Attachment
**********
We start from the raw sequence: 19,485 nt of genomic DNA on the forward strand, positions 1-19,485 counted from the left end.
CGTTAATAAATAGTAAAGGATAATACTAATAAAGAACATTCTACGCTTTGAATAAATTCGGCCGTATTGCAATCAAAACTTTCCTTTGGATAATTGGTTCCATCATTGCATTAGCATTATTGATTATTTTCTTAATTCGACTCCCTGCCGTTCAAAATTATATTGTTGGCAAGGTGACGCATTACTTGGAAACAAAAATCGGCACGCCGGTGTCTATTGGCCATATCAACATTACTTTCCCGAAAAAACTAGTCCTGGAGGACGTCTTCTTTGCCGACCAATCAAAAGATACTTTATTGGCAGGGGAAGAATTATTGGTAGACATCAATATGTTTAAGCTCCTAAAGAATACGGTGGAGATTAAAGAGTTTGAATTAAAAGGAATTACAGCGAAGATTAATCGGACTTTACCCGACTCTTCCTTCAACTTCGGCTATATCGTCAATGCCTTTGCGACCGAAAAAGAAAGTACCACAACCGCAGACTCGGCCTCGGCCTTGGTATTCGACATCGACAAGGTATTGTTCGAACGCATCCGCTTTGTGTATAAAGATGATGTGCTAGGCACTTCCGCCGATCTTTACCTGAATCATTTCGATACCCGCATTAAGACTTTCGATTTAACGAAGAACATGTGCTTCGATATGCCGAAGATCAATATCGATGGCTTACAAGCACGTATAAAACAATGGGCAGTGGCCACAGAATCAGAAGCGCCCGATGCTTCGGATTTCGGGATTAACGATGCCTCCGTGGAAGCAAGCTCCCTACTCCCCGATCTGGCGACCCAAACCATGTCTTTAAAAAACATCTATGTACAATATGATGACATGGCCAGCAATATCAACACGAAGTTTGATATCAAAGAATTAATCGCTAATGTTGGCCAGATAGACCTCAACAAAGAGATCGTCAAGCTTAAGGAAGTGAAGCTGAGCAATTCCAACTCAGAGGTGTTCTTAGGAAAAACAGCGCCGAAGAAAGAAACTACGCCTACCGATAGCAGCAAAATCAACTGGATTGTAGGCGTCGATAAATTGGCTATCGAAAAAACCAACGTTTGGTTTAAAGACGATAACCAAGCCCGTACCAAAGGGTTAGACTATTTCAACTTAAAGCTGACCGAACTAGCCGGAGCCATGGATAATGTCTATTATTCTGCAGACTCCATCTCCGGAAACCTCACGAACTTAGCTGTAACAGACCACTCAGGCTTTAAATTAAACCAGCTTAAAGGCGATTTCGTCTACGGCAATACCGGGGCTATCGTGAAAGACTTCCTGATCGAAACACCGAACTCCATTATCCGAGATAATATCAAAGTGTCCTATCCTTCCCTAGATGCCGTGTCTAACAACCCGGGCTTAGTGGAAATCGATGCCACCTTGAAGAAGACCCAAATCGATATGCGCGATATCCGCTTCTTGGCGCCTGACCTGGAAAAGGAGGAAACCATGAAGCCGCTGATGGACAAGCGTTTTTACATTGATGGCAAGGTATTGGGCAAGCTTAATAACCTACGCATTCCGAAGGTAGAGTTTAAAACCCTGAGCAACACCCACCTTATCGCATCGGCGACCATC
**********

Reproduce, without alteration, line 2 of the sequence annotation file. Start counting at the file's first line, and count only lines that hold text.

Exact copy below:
CGTTAATAAATAGTAAAGGATAATACTAATAAAGAACATTCTACGCTTTGAATAAATTCGGCCGTATTGCAATCAAAACTTTCCTTTGGATAATTGGTTCCATCATTGCATTAGCATTATTGATTATTTTCTTAATTCGACTCCCTGCCGTTCAAAATTATATTGTTGGCAAGGTGACGCATTACTTGGAAACAAAAATCGGCACGCCGGTGTCTATTGGCCATATCAACATTACTTTCCCGAAAAAACTAGTCCTGGAGGACGTCTTCTTTGCCGACCAATCAAAAGATACTTTATTGGCAGGGGAAGAATTATTGGTAGACATCAATATGTTTAAGCTCCTAAAGAATACGGTGGAGATTAAAGAGTTTGAATTAAAAGGAATTACAGCGAAGATTAATCGGACTTTACCCGACTCTTCCTTCAACTTCGGCTATATCGTCAATGCCTTTGCGACCGAAAAAGAAAGTACCACAACCGCAGACTCGGCCTCGGCCTTGGTATTCGACATCGACAAGGTATTGTTCGAACGCATCCGCTTTGTGTATAAAGATGATGTGCTAGGCACTTCCGCCGATCTTTACCTGAATCATTTCGATACCCGCATTAAGACTTTCGATTTAACGAAGAACATGTGCTTCGATATGCCGAAGATCAATATCGATGGCTTACAAGCACGTATAAAACAATGGGCAGTGGCCACAGAATCAGAAGCGCCCGATGCTTCGGATTTCGGGATTAACGATGCCTCCGTGGAAGCAAGCTCCCTACTCCCCGATCTGGCGACCCAAACCATGTCTTTAAAAAACATCTATGTACAATATGATGACATGGCCAGCAATATCAACACGAAGTTTGATATCAAAGAATTAATCGCTAATGTTGGCCAGATAGACCTCAACAAAGAGATCGTCAAGCTTAAGGAAGTGAAGCTGAGCAATTCCAACTCAGAGGTGTTCTTAGGAAAAACAGCGCCGAAGAAAGAAACTACGCCTACCGATAGCAGCAAAATCAACTGGATTGTAGGCGTCGATAAATTGGCTATCGAAAAAACCAACGTTTGGTTTAAAGACGATAACCAAGCCCGTACCAAAGGGTTAGACTATTTCAACTTAAAGCTGACCGAACTAGCCGGAGCCATGGATAATGTCTATTATTCTGCAGACTCCATCTCCGGAAACCTCACGAACTTAGCTGTAACAGACCACTCAGGCTTTAAATTAAACCAGCTTAAAGGCGATTTCGTCTACGGCAATACCGGGGCTATCGTGAAAGACTTCCTGATCGAAACACCGAACTCCATTATCCGAGATAATATCAAAGTGTCCTATCCTTCCCTAGATGCCGTGTCTAACAACCCGGGCTTAGTGGAAATCGATGCCACCTTGAAGAAGACCCAAATCGATATGCGCGATATCCGCTTCTTGGCGCCTGACCTGGAAAAGGAGGAAACCATGAAGCCGCTGATGGACAAGCGTTTTTACATTGATGGCAAGGTATTGGGCAAGCTTAATAACCTACGCATTCCGAAGGTAGAGTTTAAAACCCTGAGCAACACCCACCTTATCGCATCGGCGACCATC